27. The Harristown Musical Association generates income by a partnership it has with a for-profit company that sells donated vehicles. The partnership works by having the nonprofit organization solicit the donation of surplus vehicles. The for-profit partner picks up the vehicles, processes all of the paperwork for the donor to receive a tax deduction, and then sells them at a hefty profit. The charity typically receives 10% of the sale price of the vehicle, but has almost no direct costs itself, so it risks nothing by accepting the vehicles for donation. The Harristown Musical Association purposely avoids finding out how much these vehicles sell for and how little it receives from this partnership so that the arrangement is not threatened, and it can plausibly respond that it doesn’t know how much profit the for-profit partner made on the sale. However, the donors do receive a substantiation letter from the charity, and the charity, according to IRS regulations, informs the donor when the sale price of the vehicle is less than $500. Rarely does that value exceed $500 in the case of that particular vendor because he often buys the vehicles himself for use in his auto parts business.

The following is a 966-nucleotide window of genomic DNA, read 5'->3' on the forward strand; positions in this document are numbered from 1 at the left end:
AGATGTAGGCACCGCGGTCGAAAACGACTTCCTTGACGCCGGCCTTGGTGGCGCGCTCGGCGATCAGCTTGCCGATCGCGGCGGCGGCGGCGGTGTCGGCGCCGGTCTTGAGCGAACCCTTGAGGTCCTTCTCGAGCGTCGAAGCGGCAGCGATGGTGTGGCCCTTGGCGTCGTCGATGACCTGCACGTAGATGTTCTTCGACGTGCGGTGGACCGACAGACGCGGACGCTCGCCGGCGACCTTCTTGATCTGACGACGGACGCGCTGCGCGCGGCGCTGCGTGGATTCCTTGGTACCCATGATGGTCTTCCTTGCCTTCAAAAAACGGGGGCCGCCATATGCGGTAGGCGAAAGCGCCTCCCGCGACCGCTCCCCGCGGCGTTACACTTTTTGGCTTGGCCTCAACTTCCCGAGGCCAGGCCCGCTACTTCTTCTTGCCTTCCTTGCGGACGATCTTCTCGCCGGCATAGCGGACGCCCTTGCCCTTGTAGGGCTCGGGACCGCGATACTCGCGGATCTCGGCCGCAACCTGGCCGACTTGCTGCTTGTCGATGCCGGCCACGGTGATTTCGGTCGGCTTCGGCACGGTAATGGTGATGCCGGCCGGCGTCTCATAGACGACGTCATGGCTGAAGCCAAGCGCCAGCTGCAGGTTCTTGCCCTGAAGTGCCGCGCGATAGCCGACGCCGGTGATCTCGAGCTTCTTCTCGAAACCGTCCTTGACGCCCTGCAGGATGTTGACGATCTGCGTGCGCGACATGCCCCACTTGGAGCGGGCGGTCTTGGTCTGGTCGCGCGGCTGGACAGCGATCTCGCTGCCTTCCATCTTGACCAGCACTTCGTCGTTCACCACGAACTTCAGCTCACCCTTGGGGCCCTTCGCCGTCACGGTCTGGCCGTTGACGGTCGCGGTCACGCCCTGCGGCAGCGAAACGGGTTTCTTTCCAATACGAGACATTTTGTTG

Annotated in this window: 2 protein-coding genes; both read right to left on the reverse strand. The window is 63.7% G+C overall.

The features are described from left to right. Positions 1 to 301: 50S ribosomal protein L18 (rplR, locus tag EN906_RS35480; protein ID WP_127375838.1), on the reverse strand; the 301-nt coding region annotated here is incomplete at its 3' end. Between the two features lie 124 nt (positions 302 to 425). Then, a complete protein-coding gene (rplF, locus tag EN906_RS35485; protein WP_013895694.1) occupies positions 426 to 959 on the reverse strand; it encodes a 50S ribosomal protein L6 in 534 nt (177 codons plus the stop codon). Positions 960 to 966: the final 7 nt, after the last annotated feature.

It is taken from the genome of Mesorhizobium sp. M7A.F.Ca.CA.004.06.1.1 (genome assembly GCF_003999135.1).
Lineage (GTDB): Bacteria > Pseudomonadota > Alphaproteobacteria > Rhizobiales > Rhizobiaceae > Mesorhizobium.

a. Is the charity acting unethically if it solicits donations from individuals, knowing that most of the revenue accruing from the donation of the donated vehicles accrue to the for-profit partner?
b. Is the charity acting unethically if it purposely keeps the donor unaware of amount of the donation actually received by the charity in exchange for the donation?
c. What can the IRS do to assure that donations intended for charitable purposes are not siphoned off by private companies exploiting the brand name of a charity?